Update: Politico reported Friday that Bernie Sanders’ campaign has threatened to sue the DNC for suspending its access to the national voter database.
After the Democratic National Committee became aware that presidential candidate Bernie Sanders’ campaign accessed confidential voter information from Hillary Clinton’s campaign, it determined that the Sanders campaign should face consequences.
As a result, the DNC suspended the Sanders campaign’s access to its own voter database, which includes information on voters from across the country.
The breach was brought to light on Thursday after Jeff Weaver, Sanders’ campaign manager, admitted that one of Sanders’ staffers viewed the Clinton campaign’s private voter data. However, he insisted that it was due to a software glitch which allowed the access.
Our campaign months ago alerted the D.N.C. to the fact that campaign data was being made available to other campaigns.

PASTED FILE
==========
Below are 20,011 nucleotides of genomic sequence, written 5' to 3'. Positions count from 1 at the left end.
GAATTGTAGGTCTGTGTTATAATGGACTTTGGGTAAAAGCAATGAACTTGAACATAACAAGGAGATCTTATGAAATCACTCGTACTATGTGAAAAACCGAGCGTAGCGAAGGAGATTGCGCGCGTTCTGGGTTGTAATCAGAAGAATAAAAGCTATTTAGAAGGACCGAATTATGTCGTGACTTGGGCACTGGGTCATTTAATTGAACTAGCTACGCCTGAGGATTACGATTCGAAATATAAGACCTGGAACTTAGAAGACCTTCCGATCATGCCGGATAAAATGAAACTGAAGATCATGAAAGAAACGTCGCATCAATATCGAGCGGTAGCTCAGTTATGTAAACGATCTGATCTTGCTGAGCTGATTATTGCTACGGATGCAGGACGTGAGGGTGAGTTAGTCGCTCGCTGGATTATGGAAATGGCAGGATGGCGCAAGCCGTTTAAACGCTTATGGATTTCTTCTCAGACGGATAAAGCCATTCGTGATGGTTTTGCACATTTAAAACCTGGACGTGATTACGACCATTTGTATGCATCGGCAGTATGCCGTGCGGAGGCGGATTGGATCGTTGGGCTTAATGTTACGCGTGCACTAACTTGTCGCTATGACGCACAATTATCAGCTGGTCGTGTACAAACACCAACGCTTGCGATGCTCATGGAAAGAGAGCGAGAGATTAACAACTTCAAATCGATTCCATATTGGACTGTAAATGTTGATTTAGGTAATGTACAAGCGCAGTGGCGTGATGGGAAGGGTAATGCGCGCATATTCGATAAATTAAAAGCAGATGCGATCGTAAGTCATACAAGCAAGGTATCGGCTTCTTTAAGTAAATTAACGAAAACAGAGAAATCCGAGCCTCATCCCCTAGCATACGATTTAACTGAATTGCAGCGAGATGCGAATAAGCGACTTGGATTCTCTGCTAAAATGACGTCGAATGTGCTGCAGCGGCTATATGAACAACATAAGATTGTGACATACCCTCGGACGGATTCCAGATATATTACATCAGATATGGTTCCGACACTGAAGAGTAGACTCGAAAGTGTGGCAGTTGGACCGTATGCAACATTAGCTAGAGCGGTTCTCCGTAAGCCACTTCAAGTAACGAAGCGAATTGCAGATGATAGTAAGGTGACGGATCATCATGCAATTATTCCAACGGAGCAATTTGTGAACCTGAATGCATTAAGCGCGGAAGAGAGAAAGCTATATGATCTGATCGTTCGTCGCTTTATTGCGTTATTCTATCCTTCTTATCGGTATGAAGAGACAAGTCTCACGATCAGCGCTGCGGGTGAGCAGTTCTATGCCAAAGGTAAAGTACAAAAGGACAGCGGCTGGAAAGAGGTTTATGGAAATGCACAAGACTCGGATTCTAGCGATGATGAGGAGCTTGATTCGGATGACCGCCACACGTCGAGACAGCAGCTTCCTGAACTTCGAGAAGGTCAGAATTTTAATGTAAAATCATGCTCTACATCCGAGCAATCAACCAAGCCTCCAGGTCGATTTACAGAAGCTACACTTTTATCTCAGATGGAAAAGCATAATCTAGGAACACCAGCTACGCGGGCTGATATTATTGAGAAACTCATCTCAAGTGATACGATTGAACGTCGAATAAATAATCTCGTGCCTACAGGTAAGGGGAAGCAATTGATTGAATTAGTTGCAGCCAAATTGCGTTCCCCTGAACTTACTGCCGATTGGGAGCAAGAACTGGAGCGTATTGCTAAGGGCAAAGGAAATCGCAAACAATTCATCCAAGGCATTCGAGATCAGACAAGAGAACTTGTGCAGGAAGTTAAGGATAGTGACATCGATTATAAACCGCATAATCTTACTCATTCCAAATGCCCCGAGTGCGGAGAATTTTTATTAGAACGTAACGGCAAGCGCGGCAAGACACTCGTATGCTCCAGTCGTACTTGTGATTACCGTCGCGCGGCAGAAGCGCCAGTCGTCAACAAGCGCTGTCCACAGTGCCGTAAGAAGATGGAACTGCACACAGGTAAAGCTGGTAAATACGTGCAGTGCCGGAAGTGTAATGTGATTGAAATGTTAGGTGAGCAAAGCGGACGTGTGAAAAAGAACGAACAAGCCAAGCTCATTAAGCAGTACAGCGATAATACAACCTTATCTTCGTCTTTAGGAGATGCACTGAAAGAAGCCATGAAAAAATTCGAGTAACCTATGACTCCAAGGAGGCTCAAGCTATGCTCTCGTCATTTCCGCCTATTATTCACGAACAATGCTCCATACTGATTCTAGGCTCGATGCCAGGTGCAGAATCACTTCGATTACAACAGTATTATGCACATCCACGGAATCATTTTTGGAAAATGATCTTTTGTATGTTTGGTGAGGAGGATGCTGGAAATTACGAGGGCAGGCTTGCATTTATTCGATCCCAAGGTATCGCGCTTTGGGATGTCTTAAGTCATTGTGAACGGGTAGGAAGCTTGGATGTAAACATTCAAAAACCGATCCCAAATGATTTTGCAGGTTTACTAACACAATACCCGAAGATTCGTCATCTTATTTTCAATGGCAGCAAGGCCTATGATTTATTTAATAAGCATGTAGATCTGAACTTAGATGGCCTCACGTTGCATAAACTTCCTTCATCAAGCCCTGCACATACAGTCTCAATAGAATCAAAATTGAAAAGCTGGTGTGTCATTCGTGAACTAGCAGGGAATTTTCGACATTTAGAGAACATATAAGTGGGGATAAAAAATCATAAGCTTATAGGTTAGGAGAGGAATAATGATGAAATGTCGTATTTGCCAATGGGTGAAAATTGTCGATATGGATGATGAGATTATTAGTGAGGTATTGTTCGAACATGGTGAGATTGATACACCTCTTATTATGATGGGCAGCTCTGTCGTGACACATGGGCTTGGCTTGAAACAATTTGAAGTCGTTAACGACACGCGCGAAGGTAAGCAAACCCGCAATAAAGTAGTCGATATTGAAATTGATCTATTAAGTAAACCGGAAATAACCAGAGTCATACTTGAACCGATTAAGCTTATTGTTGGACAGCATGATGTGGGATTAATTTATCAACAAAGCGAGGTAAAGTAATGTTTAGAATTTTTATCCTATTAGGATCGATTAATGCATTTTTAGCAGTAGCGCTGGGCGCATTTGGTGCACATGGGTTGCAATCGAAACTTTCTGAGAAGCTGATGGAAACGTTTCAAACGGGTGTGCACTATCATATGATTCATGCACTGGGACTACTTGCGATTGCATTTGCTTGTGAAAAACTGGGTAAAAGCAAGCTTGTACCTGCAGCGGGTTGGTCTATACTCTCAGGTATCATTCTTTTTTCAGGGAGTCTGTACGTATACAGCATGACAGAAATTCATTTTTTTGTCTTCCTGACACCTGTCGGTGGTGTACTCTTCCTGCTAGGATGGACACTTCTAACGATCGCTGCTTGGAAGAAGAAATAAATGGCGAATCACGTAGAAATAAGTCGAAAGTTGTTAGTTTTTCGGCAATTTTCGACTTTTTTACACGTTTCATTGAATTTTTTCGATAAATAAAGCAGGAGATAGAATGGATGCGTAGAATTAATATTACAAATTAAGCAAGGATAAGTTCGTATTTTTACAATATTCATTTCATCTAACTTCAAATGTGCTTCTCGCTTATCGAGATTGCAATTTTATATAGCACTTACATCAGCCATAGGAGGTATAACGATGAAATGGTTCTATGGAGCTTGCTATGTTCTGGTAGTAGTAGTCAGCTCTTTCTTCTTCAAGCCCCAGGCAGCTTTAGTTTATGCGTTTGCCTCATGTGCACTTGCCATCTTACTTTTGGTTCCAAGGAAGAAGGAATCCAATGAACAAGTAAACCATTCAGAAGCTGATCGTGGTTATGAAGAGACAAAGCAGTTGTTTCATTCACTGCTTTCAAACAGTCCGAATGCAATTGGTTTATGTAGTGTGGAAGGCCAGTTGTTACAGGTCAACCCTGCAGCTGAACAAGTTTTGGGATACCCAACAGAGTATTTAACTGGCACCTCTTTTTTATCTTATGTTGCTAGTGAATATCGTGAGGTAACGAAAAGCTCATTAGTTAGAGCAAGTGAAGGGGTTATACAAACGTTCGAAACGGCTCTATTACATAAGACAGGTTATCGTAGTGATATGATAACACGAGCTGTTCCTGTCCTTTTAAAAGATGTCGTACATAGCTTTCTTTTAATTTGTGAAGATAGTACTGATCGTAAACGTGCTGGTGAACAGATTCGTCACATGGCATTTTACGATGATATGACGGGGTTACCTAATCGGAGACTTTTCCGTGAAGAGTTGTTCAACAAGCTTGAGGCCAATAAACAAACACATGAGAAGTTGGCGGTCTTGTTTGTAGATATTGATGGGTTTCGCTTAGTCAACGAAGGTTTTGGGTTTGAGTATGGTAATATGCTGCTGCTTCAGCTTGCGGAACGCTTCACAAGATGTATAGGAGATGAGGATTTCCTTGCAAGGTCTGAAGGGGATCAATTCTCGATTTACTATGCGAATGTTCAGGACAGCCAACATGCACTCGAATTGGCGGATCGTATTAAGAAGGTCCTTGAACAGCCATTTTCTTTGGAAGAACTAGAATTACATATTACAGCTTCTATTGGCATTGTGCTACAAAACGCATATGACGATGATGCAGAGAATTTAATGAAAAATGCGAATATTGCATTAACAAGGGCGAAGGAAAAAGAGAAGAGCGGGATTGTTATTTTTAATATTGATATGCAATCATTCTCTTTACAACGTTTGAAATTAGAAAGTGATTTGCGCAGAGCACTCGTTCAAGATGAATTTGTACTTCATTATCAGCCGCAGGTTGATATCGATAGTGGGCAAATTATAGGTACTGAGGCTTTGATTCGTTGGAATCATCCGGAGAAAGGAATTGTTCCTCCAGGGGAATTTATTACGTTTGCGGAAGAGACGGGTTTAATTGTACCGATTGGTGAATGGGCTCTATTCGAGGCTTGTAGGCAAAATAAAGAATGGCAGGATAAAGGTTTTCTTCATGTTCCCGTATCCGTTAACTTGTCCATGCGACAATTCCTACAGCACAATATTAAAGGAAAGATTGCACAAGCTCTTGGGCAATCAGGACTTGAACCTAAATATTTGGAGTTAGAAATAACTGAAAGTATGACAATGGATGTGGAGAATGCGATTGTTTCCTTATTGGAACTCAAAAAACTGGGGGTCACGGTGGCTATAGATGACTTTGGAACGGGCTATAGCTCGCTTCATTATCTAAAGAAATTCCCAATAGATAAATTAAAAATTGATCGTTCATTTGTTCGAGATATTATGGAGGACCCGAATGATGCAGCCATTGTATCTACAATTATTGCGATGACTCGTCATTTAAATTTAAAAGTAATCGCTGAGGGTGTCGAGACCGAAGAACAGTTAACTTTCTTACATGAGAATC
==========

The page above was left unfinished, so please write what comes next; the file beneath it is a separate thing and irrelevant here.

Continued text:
Michael Briggs, a spokesman for Sanders’ campaign, also blamed the vendor, and claimed that “on more than one occasion, the vendor has dropped the firewall between the data of different Democratic campaigns.”
“Our campaign months ago alerted the D.N.C. to the fact that campaign data was being made available to other campaigns,” Briggs said. “At that time our campaign did not run to the media, relying instead on assurances from the vendor.”
Stu Trevelyan, the chief of the vendor NGP VAN, which handles the DNC’s master file of voter data and then disperses it to individual campaigns, told the Washington Post that the breach occurred on Wednesday “while a patch was being applied to the software.”
Briggs said the staffer who viewed the Clinton campaign’s data was fired after the incident, and he claimed that the glitch within the system also made the Sanders campaign’s voter data vulnerable to its competitors.
The suspension comes just before the third Democratic debate, which will be hosted by ABC News and held in Manchester, New Hampshire, on Saturday.
Editor’s note: This article, written by Rachel Blevins, originally published on Truth in Media and may have been modified slightly for publication on IVN.